The Naples underground cavities were created by Greek colonists who in the fourth century BC, when it began to extract the stone material needed to build the city that sits above them: Neapolis, the new city, which is located in the district, was enclosed in Wire a rectangular perimeter, whose walls were following the path of via Foria, Costantinopoli Street North West , the road adjacent to Castel Capuano to the East and to the South the sea, which then came to the present-day corso Umberto I.
There are different routes to access the underground network and former anti-aircraft shelters. You can see one of these shelters in via Sant'Anna di Palazzo, a Chiaia, alternating between tanks and cave, tunnels and pits, remnants of the Graeco-Roman period and catacombs, and passages that connect various parts of the city also are countless kilometers away and Piazza San Gaetano where he visited theGreek-Roman Aqueduct.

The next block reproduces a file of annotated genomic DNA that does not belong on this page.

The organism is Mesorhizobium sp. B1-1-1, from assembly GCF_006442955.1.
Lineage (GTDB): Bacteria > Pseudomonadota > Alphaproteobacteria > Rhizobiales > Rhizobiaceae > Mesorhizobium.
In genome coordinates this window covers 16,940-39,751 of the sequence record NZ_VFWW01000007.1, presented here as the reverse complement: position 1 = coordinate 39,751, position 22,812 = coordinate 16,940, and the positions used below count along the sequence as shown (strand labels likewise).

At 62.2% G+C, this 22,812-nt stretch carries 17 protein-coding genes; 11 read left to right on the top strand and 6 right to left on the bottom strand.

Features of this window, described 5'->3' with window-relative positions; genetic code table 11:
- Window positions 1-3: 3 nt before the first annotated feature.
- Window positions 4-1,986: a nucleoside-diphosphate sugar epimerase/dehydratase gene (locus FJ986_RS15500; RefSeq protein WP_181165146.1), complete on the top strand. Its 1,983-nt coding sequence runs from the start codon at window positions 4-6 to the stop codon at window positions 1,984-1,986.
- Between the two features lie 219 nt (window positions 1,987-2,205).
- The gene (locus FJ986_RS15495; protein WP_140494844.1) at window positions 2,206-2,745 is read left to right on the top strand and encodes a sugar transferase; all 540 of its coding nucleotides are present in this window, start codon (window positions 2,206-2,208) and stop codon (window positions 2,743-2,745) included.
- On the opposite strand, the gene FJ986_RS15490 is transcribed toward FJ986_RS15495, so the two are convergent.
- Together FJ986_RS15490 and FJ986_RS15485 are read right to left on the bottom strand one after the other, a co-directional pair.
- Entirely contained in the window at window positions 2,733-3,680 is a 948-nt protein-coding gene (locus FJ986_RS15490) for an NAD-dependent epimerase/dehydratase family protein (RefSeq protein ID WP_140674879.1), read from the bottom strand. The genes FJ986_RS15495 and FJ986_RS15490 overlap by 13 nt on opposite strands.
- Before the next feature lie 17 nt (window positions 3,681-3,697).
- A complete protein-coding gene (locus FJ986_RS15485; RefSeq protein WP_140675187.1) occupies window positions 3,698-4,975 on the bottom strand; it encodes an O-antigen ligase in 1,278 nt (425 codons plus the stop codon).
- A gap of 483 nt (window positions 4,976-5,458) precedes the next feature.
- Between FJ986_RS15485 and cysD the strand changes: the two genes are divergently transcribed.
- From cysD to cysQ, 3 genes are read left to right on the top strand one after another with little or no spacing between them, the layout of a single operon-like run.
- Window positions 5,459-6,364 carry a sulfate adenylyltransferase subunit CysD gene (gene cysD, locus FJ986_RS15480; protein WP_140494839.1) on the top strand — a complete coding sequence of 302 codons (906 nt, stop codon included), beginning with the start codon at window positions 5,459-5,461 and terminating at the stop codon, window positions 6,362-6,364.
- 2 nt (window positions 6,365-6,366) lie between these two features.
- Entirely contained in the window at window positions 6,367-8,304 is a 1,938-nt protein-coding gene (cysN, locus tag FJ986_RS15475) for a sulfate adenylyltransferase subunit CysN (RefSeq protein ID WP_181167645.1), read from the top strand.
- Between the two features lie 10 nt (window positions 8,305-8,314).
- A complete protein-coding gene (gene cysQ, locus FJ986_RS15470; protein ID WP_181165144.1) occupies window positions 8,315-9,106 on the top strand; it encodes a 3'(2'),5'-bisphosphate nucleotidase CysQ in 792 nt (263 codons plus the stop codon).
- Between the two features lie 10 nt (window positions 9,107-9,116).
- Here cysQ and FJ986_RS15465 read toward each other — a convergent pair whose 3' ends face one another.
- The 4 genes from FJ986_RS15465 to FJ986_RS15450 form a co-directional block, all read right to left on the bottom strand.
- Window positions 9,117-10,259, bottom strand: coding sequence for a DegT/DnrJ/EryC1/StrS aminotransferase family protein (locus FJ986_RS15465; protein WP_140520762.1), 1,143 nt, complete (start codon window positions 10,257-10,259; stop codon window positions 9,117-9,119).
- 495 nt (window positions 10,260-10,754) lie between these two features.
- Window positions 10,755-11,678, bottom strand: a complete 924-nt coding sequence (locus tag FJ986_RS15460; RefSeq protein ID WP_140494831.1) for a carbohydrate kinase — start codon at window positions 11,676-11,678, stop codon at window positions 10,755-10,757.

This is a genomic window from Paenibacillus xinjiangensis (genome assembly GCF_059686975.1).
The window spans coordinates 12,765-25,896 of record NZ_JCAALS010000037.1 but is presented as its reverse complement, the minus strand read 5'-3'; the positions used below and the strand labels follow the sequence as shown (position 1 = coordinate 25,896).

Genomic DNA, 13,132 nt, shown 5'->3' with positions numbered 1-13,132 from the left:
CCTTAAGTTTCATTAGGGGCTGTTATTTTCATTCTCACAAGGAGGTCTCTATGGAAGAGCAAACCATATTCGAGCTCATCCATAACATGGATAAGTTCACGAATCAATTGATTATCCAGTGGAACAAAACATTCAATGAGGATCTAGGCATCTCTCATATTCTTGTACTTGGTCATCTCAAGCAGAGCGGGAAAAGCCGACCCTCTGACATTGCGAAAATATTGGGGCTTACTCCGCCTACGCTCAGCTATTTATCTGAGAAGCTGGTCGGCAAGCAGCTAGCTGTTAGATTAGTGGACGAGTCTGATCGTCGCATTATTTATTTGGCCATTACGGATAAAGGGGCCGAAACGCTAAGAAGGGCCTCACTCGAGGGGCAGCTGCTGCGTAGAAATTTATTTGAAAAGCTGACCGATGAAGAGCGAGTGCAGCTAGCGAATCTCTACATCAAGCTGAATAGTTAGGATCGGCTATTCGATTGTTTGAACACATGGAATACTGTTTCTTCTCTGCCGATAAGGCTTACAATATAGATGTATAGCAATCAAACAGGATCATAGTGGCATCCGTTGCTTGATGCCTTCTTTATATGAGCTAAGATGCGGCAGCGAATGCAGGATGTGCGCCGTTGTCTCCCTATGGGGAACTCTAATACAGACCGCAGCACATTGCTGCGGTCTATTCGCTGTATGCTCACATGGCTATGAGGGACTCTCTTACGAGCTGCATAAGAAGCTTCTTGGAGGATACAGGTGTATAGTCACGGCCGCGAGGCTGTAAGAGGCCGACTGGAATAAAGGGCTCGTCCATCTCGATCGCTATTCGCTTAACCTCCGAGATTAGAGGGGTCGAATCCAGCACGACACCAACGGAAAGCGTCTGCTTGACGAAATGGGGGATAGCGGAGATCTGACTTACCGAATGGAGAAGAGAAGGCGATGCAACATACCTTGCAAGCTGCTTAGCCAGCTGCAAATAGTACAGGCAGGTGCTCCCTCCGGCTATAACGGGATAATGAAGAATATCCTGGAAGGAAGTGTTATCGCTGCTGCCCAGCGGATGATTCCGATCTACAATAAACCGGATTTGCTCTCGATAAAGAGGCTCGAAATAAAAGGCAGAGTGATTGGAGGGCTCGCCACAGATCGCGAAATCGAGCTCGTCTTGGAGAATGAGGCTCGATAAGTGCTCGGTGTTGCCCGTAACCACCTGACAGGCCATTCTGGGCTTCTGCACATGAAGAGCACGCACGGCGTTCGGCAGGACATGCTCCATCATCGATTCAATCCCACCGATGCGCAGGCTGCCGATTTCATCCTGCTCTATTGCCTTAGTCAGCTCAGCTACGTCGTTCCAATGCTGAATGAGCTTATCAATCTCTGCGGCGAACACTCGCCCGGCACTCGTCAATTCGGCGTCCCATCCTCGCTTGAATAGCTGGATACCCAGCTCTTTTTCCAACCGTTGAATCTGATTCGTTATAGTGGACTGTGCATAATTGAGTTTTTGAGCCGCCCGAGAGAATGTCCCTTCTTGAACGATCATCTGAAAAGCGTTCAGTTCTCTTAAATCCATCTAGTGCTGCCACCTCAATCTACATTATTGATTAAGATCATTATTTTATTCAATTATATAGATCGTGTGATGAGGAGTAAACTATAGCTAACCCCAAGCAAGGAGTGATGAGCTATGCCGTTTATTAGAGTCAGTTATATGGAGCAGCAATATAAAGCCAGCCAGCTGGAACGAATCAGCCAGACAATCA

The dungeons were used as air-raid shelters to protect themselves from catastrophic bombings that struck the city.
The cavities were lit and arranged to accommodate dozens of people to the sound of the siren made haste to get down the stairs descending deeply. Remains of furniture, graffiti and various items in excellent condition still bear witness to the great fear of bombings and numerous times in the day lived in shelters, making emerge a cross-section of important and tragic life in the city's history. The cavities are also home to the War Museum.